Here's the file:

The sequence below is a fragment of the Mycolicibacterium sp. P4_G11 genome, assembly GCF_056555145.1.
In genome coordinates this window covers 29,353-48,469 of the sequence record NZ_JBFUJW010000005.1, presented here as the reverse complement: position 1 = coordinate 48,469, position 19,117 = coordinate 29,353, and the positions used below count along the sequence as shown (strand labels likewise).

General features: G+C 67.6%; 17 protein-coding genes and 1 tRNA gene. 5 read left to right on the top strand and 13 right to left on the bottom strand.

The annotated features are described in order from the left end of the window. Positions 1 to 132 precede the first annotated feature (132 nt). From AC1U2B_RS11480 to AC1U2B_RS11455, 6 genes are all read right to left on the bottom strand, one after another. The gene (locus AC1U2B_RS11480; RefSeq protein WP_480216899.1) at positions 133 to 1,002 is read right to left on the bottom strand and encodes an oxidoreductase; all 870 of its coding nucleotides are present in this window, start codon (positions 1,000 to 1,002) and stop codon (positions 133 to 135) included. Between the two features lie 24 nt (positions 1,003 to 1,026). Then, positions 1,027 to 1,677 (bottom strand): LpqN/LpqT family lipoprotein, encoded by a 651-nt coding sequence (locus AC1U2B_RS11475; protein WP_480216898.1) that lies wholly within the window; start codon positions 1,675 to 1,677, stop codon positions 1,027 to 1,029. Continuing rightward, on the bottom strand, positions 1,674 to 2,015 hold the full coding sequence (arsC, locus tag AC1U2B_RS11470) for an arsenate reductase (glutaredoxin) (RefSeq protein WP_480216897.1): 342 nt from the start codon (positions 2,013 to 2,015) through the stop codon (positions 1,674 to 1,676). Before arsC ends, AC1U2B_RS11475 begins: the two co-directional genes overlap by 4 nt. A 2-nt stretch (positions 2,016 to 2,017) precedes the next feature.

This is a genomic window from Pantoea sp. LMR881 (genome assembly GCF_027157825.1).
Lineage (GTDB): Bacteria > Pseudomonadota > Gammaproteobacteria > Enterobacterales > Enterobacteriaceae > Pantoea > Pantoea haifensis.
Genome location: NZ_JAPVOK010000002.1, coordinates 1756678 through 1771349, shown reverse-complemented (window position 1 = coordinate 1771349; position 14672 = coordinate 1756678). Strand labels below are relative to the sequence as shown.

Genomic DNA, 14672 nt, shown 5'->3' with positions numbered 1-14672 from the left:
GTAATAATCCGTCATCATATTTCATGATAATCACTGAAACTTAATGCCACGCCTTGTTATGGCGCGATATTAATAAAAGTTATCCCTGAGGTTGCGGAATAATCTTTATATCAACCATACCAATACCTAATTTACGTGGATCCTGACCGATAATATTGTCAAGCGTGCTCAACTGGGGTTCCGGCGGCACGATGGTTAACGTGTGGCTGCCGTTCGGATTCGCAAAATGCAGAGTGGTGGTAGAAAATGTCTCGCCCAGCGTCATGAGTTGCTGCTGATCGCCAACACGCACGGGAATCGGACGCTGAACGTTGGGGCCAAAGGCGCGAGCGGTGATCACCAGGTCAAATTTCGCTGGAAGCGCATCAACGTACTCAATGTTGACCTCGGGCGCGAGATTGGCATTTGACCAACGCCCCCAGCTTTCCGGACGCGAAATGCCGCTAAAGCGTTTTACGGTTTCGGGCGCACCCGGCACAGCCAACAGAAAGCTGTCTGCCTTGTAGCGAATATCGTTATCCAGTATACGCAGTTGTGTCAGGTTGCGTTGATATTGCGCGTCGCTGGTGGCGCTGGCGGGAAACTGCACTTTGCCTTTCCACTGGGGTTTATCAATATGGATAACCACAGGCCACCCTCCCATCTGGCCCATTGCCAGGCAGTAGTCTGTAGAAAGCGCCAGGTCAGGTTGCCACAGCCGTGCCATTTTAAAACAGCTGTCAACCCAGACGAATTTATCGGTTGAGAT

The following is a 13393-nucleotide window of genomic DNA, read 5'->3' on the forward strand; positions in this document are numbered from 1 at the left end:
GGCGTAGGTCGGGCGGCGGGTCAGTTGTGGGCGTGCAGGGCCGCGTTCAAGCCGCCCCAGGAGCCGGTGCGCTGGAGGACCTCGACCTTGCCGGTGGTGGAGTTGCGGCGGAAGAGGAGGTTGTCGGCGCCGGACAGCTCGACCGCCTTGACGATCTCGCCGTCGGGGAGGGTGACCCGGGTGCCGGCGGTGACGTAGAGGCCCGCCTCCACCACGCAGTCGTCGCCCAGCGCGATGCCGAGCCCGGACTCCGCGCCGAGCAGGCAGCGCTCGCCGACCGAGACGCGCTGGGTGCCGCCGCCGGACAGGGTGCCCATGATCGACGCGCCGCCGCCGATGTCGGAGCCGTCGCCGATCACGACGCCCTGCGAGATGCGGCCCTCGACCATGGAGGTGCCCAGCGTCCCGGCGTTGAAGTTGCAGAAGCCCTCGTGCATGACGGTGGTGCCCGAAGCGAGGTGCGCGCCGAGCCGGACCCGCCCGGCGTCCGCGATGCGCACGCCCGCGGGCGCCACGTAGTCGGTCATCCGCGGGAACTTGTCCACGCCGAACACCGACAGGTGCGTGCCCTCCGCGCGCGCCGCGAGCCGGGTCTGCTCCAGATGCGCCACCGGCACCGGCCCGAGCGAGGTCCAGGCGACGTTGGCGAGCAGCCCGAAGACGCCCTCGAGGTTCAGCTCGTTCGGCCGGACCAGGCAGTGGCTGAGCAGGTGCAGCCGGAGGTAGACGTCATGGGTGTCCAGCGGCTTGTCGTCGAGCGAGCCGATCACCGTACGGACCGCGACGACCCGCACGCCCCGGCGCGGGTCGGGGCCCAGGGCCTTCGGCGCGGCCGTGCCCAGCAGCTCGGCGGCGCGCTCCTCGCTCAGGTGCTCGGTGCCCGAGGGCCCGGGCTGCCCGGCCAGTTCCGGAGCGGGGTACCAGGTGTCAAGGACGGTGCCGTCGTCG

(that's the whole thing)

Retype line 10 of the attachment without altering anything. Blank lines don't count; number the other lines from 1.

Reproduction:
The following is a 13393-nucleotide window of genomic DNA, read 5'->3' on the forward strand; positions in this document are numbered from 1 at the left end: